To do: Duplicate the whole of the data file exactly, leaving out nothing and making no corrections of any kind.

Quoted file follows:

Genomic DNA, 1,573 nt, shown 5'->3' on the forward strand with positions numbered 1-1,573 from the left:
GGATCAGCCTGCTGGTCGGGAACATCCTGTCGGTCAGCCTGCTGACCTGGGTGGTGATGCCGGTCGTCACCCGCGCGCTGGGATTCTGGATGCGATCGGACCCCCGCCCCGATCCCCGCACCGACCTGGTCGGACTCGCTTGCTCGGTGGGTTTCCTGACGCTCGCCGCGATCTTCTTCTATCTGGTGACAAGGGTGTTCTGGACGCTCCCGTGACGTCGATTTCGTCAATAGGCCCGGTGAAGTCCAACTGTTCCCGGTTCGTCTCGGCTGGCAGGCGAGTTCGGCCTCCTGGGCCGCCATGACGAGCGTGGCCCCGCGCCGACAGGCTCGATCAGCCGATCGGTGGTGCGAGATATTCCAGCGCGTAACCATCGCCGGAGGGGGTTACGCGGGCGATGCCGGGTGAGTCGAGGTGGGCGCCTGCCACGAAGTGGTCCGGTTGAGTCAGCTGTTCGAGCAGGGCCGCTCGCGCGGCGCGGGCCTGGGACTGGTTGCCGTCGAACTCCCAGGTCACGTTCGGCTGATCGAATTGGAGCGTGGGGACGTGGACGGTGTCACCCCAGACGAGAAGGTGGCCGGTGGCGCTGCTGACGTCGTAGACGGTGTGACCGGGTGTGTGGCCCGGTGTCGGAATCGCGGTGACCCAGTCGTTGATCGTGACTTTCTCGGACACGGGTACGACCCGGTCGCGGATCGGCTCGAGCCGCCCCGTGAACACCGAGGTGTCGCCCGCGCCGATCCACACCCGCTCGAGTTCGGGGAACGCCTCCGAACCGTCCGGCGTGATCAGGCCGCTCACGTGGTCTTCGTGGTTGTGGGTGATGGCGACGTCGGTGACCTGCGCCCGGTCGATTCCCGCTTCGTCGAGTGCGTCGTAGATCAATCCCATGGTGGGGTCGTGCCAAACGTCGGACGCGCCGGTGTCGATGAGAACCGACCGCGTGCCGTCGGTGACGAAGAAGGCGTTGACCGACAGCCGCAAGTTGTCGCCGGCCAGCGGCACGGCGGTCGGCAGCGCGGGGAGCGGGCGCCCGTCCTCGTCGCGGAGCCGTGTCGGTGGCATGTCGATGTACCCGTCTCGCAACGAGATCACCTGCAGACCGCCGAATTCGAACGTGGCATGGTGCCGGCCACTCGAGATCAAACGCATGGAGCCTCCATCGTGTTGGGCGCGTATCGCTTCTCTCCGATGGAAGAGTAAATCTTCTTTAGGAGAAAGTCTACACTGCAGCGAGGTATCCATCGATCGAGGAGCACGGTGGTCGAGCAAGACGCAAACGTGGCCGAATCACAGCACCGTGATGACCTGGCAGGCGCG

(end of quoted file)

Genomic DNA, 1,573 nt, shown 5'->3' on the forward strand with positions numbered 1-1,573 from the left:
GGATCAGCCTGCTGGTCGGGAACATCCTGTCGGTCAGCCTGCTGACCTGGGTGGTGATGCCGGTCGTCACCCGCGCGCTGGGATTCTGGATGCGATCGGACCCCCGCCCCGATCCCCGCACCGACCTGGTCGGACTCGCTTGCTCGGTGGGTTTCCTGACGCTCGCCGCGATCTTCTTCTATCTGGTGACAAGGGTGTTCTGGACGCTCCCGTGACGTCGATTTCGTCAATAGGCCCGGTGAAGTCCAACTGTTCCCGGTTCGTCTCGGCTGGCAGGCGAGTTCGGCCTCCTGGGCCGCCATGACGAGCGTGGCCCCGCGCCGACAGGCTCGATCAGCCGATCGGTGGTGCGAGATATTCCAGCGCGTAACCATCGCCGGAGGGGGTTACGCGGGCGATGCCGGGTGAGTCGAGGTGGGCGCCTGCCACGAAGTGGTCCGGTTGAGTCAGCTGTTCGAGCAGGGCCGCTCGCGCGGCGCGGGCCTGGGACTGGTTGCCGTCGAACTCCCAGGTCACGTTCGGCTGATCGAATTGGAGCGTGGGGACGTGGACGGTGTCACCCCAGACGAGAAGGTGGCCGGTGGCGCTGCTGACGTCGTAGACGGTGTGACCGGGTGTGTGGCCCGGTGTCGGAATCGCGGTGACCCAGTCGTTGATCGTGACTTTCTCGGACACGGGTACGACCCGGTCGCGGATCGGCTCGAGCCGCCCCGTGAACACCGAGGTGTCGCCCGCGCCGATCCACACCCGCTCGAGTTCGGGGAACGCCTCCGAACCGTCCGGCGTGATCAGGCCGCTCACGTGGTCTTCGTGGTTGTGGGTGATGGCGACGTCGGTGACCTGCGCCCGGTCGATTCCCGCTTCGTCGAGTGCGTCGTAGATCAATCCCATGGTGGGGTCGTGCCAAACGTCGGACGCGCCGGTGTCGATGAGAACCGACCGCGTGCCGTCGGTGACGAAGAAGGCGTTGACCGACAGCCGCAAGTTGTCGCCGGCCAGCGGCACGGCGGTCGGCAGCGCGGGGAGCGGGCGCCCGTCCTCGTCGCGGAGCCGTGTCGGTGGCATGTCGATGTACCCGTCTCGCAACGAGATCACCTGCAGACCGCCGAATTCGAACGTGGCATGGTGCCGGCCACTCGAGATCAAACGCATGGAGCCTCCATCGTGTTGGGCGCGTATCGCTTCTCTCCGATGGAAGAGTAAATCTTCTTTAGGAGAAAGTCTACACTGCAGCGAGGTATCCATCGATCGAGGAGCACGGTGGTCGAGCAAGACGCAAACGTGGCCGAATCACAGCACCGTGATGACCTGGCAGGCGCG